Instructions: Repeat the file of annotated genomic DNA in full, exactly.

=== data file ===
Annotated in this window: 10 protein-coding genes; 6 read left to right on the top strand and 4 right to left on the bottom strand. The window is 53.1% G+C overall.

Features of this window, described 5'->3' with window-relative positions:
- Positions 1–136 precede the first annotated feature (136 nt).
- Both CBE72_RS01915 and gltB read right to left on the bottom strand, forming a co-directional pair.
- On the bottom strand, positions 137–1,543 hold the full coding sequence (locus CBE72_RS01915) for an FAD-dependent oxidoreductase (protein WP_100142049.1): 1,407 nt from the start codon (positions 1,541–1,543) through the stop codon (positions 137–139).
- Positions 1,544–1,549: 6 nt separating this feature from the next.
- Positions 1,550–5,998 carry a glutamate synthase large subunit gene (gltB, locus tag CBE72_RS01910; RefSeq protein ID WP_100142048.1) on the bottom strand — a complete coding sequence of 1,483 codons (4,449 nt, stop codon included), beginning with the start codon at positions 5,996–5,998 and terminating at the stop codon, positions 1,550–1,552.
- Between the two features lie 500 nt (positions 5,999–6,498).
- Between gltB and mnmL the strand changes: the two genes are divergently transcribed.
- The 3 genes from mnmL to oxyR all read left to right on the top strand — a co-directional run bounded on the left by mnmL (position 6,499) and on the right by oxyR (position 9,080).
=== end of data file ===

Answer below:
Annotated in this window: 10 protein-coding genes; 6 read left to right on the top strand and 4 right to left on the bottom strand. The window is 53.1% G+C overall.

Features of this window, described 5'->3' with window-relative positions:
- Positions 1–136 precede the first annotated feature (136 nt).
- Both CBE72_RS01915 and gltB read right to left on the bottom strand, forming a co-directional pair.
- On the bottom strand, positions 137–1,543 hold the full coding sequence (locus CBE72_RS01915) for an FAD-dependent oxidoreductase (protein WP_100142049.1): 1,407 nt from the start codon (positions 1,541–1,543) through the stop codon (positions 137–139).
- Positions 1,544–1,549: 6 nt separating this feature from the next.
- Positions 1,550–5,998 carry a glutamate synthase large subunit gene (gltB, locus tag CBE72_RS01910; RefSeq protein ID WP_100142048.1) on the bottom strand — a complete coding sequence of 1,483 codons (4,449 nt, stop codon included), beginning with the start codon at positions 5,996–5,998 and terminating at the stop codon, positions 1,550–1,552.
- Between the two features lie 500 nt (positions 5,999–6,498).
- Between gltB and mnmL the strand changes: the two genes are divergently transcribed.
- The 3 genes from mnmL to oxyR all read left to right on the top strand — a co-directional run bounded on the left by mnmL (position 6,499) and on the right by oxyR (position 9,080).